Firstly, all outdoor sockets need to be protected with a residual current device (RCD), which will switch off the flow of electricity if a cable is cut. And you need to ensure that any cables you use are suitable for outdoor use, so they’re less likely to be damaged by the elements.
It’s vital that any cables that run around an outdoor space are buried at a sufficient depth, so they won’t ever be damaged by garden tools. I would always recommend digging cable trenches that are around two foot deep, as this will allow you to bury any wires without worrying about them making a surprise appearance somewhere down the line.
It’s also worth noting that, if your customer has bought lighting fixtures that aren’t suitable for outdoor use, it is your responsibility to tell them. You also need to make sure any outdoor lights are going to be sufficiently weather resistant, so any light you fit outdoors should have an IP rating of at least four. You shouldn’t just turn a blind eye, set them up, and then leave your clients to deal with the consequences if the products they’ve picked out aren’t suitable. You’re the expert, and you need to advise them as such.
Creating light pollution with too much or improperly placed lighting
The aim of illuminating an outdoor space is to provide those who are outside with more visibility, but light pollution caused by too much or improperly placed lighting can actually make it more difficult for people to see what’s going on around them. This means it’s important that you advise your clients when it comes to deciding how many lights they need, where they should go, and what kinds of bulbs they should use. As a general guide, here’s the levels of lighting you should be going for:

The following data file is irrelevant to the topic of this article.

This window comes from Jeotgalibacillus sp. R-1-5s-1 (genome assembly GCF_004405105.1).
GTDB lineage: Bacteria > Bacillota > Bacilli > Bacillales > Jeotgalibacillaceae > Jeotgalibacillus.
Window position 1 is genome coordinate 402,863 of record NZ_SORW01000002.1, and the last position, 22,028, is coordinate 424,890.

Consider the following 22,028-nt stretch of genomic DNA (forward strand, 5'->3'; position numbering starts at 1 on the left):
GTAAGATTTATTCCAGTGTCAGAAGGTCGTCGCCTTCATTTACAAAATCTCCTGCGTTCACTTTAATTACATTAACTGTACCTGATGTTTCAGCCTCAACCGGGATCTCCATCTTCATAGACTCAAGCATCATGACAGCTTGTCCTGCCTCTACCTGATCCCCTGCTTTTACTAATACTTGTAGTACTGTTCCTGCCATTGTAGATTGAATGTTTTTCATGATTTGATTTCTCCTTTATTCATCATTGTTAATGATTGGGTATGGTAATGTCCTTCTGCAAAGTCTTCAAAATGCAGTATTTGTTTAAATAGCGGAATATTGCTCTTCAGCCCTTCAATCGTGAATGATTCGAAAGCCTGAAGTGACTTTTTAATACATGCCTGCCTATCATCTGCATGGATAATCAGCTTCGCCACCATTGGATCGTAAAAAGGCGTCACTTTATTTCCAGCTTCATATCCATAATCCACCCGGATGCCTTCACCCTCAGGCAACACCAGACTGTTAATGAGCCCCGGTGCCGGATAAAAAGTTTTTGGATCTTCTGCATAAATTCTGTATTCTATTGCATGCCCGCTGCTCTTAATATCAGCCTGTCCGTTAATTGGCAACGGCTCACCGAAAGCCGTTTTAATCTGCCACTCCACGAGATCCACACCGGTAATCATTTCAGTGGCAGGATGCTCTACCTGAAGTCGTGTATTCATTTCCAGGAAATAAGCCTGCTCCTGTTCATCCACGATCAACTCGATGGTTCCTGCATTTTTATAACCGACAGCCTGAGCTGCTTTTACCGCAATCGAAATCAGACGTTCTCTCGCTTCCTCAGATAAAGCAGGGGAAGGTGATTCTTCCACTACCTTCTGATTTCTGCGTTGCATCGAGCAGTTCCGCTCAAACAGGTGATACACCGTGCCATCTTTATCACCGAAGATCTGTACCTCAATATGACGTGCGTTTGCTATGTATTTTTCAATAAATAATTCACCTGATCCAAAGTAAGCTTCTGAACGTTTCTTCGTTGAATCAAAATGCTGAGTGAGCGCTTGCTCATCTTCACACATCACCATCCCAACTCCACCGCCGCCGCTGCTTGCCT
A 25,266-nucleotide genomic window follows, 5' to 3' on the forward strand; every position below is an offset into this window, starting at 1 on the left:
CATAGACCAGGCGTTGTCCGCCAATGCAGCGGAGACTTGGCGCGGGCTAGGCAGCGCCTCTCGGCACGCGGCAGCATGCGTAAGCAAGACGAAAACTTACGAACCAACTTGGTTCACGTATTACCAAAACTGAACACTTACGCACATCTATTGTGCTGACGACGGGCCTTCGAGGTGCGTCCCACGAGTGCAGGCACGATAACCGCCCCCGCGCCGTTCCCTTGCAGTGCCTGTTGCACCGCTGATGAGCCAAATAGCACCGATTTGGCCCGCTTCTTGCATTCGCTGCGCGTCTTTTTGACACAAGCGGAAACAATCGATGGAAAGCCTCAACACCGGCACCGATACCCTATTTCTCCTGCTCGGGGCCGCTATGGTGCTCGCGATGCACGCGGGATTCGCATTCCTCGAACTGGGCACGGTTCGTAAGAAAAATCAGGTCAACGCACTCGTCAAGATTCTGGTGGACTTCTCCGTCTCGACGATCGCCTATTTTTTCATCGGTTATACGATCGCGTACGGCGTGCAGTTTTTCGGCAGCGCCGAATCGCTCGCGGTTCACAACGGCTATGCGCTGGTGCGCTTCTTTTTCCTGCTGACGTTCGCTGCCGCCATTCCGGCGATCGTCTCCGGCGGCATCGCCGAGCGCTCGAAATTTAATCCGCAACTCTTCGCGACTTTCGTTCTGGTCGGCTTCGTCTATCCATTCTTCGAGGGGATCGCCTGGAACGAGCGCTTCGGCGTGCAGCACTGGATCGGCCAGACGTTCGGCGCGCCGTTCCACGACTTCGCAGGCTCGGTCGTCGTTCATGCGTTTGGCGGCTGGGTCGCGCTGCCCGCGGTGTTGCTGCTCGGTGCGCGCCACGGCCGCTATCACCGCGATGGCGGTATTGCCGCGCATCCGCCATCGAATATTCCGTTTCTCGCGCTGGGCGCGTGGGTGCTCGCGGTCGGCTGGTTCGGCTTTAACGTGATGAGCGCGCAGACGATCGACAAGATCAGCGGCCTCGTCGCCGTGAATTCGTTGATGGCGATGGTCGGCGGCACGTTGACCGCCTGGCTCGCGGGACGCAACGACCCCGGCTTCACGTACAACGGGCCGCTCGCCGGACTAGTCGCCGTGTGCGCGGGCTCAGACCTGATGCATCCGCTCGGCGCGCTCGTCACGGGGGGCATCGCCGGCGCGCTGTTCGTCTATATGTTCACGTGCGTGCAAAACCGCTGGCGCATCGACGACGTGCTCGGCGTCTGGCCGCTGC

Path lighting: 100–200 lumens
Step lights: 12–100 lumens
Flood lights: 700–1300 lumens
Motion sensor lighting: 300–700 lumens
Pond or pool lights: 200–400 lumens
Wall lighting: 50–185 lumens
Landscape lighting: 50–300 lumens
If you and your customer stick to these general guidelines, their outdoor space should be illuminated to just the right level.
Not using LED bulbs
Halogen bulbs were taken off the market back in September, but there’s a chance you’ll come across homeowners or venue managers who want you to install lights with these kinds of bulbs that they bought a while ago. Despite these no longer being sold, they’re still legal to use, so you don’t have to worry about this aspect; but there are a range of reasons why it makes sense for them to switch straight to LEDs, if possible, and it’s worth advising your customers about this.
Firstly, they use much less energy, making them both eco-friendlier and more cost-effective than their traditional counterparts. They also last much longer. In fact, they can run continuously for up to ten times longer than halogen bulbs. So, by recommending them to your customers, you can save them both time and money.
While these outdoor lighting mistakes are quite common, they’re also completely avoidable. By taking my advice on board, you should have no trouble completing your work to a standard that both you and your clients are happy with. Plus, your customers will be very impressed with the level of help you can give them in achieving the look and atmosphere they’re going for.
For more information, visit ultraleds.co.uk